Extending our focus beyond disease, we have investigated how waterbird movement may affect other aspects of aquatic ecology. Waterbirds often disperse propagules of aquatic plants and invertebrates, which is important for colonising isolated aquatic systems and for maintaining genetic continuity among populations. Samples collected from multiple waterbird species across three wetland sites in South Africa confirm that waterbirds have a high capacity for dispersing seeds and invertebrates, either transported attached to feathers or passing through the gut. In some cases over 80 seeds have been germinated from a single faecal sample. We have also conducted experiments with captive waterbirds to gauge the time taken for seeds to pass through the digestive tract and which seed traits facilitate their survival through the gut. Dispersal of aquatic invasive species by waterbirds is plausible (especially for invertebrates) and has to be considered when managing these invasive species.
Although this programme is currently winding down following Graeme Cumming’s move to Australia, we are still tracking several Egyptian Geese as part of a translocation experiment; and several additional publications are either planned or under review.
- This programme produced 9 peer-reviewed journal articles during 2016.
- Dominic Henry graduated with his PhD in June 2015 and has since published papers from his thesis chapters in Movement Ecology, Ecosphere and Landscape Ecology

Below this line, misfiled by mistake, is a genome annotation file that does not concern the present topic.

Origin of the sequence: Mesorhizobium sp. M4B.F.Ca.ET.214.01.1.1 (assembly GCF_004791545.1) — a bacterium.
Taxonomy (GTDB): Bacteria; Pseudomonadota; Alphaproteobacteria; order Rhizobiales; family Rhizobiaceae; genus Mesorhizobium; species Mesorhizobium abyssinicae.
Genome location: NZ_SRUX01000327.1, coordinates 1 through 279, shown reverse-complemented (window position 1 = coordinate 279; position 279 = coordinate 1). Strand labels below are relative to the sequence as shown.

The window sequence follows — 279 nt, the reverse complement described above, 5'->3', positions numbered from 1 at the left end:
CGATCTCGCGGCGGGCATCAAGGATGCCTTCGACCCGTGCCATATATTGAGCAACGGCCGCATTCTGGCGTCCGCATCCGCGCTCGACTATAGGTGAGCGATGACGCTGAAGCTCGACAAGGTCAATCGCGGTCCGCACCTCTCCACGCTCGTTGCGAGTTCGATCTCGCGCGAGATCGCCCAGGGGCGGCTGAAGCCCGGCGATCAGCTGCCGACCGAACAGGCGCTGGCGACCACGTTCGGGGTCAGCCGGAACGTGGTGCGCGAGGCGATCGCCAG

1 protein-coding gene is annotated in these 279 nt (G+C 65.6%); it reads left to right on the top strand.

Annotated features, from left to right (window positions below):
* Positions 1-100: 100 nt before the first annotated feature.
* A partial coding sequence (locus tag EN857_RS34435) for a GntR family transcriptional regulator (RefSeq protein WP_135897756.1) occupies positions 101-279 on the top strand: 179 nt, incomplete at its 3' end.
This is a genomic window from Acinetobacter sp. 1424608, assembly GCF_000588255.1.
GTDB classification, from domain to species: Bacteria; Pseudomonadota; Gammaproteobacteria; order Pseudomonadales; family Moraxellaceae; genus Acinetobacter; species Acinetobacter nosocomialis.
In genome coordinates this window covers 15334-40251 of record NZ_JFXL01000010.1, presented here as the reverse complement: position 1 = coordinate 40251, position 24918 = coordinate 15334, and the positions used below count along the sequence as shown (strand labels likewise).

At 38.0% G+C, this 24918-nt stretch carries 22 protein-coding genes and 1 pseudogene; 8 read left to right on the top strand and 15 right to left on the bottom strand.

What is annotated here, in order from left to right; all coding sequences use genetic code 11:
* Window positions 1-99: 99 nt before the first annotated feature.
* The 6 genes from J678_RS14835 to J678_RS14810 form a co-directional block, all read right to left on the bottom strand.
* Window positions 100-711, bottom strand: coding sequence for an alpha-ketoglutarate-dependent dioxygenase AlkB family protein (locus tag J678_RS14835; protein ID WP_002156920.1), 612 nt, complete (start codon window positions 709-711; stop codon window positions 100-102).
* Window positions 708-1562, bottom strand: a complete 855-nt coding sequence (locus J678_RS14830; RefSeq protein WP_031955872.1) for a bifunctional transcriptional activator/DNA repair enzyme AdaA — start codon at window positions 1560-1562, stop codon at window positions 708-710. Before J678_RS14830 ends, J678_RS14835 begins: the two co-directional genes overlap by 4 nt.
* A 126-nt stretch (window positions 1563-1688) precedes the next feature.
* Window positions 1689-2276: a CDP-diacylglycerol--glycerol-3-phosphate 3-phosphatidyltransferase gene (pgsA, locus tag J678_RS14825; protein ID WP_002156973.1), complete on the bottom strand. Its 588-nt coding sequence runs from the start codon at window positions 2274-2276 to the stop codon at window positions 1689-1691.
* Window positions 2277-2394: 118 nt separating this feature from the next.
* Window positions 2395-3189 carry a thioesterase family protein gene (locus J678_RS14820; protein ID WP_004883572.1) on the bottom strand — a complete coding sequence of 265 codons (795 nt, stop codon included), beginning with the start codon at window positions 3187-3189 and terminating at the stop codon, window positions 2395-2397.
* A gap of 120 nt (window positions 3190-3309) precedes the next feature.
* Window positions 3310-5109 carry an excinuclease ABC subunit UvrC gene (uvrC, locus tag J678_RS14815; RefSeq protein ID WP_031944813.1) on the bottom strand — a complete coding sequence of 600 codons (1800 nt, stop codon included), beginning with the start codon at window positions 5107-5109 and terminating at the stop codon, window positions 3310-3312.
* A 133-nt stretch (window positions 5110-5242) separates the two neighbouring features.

- Chevonne Reynolds submitted her PhD at the end of 2015 and graduated in June 2016. After a large amount of field work and data collection, Chevonne has published six related papers (two in Diversity Distributions, two in Freshwater Biology and one each in African Zoology and Basic and Applied Ecology).
- Eléonore Hellard has been working on the complex interrelationships between bird communities and haematozoon parasties ('avian malaria'). Communities rich in ecological functions favour disease and she has found evidence that the prevalence of more pathogenic parasites is primarily driven by host susceptibility, while that of less pathogenic parasites is primarily driven by host exposure. Some of this research has been published in Ecosphere.
- Marcela Espinaze’s 2015 CB MSc project on tick-host interactions showed that juvenile ticks are more generalist than adults and that evolutionary history can constrain host breadth. This research was published in Parasitology.
- Graeme Cumming and collaborators completed a major review of waterfowl breeding patterns across southern Africa. They identified five major breeding patterns in African waterfowl and found support for the hypothesis that juvenile food availability and predation pressure drive the timing of reproduction in these species. This research and the accompanying data set of ca 22 000 nest records are published in the open access journal Ecology and Evolution.
DST-NRF CoE grant; University of Cape Town Research Committee.
Prof. Graeme Cumming (FIAO, UCT)
Dr Celia Abolnik (University of Pretoria)
Dr Alexandre Caron (Cirad, Harare)
Dr Nicolas Gaidet (Cirad, Montpellier)
Dr John Grewar (Veterinary Services, Elsenburg)
Dr Ivan Horak (Onderstepoort, U. Pretoria)
Dr Eléonore Hellard (Biological Sciences, UCT)
Prof. Jeffrey Peters (Wright State University)
Students: Dominic Henry (PhD, UCT), Chevonne Reynolds (PhD, UCT)